Organic Sweet Basil Seed
1-2’ - Bushy Growth Habit
Blooms in July and August with white flower spikes.
Basil needs full sun and porous soil that is rich in compost to produce healthy productive plants. It can be susceptible to “damping off” – an otherwise healthy looking plant that suddenly turns brown at the base of the stem and collapses. This can be controlled with good air circulation around the base of the plant and being cautious not to over-water. Basil’s roots need warm soil so wait to mulch plants to control weeds and and moisture loss until after the soil has warmed. Generally, basil is started indoors for an early start because it does not tolerate cold temperatures. If starting indoors, sow seed 1/8” deep in flats or directly in pots and firm the soil over the seed. Maintain soil temperature of 70-75 degrees and keep soil moist. Germination should occur in 3 to 5 days. Transplant to pots once true leaves have formed. Wait until all danger of frost has passed before moving outdoors. It is a good idea to harden off your plants for at least a week before planting. To harden them off, sit them in a shaded location outdoors during the day only for a few days and bring them in at night. Then, leave them out at night as well in a protected area (like under an overhang). Do this for a couple days/nights and they will be ready to plant.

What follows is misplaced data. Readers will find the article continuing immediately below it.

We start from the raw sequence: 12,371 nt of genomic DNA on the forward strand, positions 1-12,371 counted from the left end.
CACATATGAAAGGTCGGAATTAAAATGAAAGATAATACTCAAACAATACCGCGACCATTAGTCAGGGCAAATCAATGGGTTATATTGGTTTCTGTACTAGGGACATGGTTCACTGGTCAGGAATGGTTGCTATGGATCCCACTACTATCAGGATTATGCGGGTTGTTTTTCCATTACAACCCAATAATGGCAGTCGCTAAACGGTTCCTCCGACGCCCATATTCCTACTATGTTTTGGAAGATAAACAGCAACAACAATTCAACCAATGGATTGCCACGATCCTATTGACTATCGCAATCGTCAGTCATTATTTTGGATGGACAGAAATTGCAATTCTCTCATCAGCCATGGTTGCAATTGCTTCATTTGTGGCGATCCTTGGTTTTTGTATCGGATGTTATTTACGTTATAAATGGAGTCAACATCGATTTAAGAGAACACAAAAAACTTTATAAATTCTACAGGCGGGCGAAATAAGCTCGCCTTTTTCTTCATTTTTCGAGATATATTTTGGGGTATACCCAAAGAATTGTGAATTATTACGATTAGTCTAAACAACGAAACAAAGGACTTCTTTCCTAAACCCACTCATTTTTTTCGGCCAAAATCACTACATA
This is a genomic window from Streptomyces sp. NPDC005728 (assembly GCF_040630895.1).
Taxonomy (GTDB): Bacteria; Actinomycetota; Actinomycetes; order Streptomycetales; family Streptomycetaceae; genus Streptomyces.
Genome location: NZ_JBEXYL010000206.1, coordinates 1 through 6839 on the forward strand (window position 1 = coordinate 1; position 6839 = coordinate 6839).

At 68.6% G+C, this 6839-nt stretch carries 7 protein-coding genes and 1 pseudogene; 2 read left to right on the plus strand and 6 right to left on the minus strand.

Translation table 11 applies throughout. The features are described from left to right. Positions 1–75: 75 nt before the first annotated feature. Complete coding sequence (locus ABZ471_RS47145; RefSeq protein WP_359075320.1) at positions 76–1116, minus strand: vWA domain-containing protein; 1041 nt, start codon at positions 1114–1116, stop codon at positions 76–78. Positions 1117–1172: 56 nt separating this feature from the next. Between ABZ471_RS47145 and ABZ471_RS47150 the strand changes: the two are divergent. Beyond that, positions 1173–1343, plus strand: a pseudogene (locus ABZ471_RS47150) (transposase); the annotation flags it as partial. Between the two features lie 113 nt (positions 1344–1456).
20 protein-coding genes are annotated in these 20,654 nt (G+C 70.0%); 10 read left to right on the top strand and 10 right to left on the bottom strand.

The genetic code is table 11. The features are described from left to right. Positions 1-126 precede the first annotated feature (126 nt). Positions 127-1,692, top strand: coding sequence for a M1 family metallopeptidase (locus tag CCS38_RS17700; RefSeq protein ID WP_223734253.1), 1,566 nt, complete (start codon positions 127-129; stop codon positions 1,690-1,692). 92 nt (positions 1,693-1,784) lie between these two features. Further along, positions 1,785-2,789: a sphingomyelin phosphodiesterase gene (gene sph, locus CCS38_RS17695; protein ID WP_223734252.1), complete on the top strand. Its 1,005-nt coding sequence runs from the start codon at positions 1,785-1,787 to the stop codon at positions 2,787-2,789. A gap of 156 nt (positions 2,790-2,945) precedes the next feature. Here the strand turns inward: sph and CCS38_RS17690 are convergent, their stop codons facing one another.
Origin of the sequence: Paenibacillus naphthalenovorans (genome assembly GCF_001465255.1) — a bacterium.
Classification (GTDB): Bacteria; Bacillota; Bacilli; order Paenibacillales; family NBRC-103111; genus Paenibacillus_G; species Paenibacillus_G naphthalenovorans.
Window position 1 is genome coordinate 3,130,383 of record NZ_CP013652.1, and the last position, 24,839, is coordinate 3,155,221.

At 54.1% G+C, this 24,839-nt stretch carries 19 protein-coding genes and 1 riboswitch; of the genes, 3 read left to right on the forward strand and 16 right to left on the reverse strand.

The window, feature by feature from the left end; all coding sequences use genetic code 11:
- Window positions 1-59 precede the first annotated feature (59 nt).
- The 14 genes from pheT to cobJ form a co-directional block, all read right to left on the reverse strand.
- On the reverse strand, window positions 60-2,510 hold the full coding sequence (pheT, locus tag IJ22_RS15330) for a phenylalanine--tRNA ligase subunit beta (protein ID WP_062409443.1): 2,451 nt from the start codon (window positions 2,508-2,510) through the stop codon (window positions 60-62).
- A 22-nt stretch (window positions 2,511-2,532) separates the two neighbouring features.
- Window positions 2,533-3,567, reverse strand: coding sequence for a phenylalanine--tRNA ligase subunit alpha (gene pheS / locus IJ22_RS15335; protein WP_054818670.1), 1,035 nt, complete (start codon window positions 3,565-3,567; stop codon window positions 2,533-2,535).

Basil can be sown outdoors after danger of frost has passed and the soil has warmed, and night temperatures are around 50 degrees.
Spacing and Care:
Space your plants at least a foot apart. Pinching the center growth after the second set of leaves has formed will promote side shoots and a bushier plant.
You can harvest fresh basil leaves anytime after the second set of true leaves have formed by pinching out centers and taking a few leaves here and there. Harvest the bulk of your basil just before the flowers open by removing 2/3 of the vegetation; this encourages a second crop of leaves.
Basil is mainly used fresh, but it can be dried for later use. They dry most thoroughly if removed from the stem. We dry ours on screens in a single layer out of direct sunlight. They can also be freeze-dried in the freezer.
Culinary, Medicinal, Butterflies, Bees
Tropical and sub-tropical regions of the world including: Africa, India, Asia, Central and South-America.
Sunny locations, in rich well drained soil with pH 5.5-7.5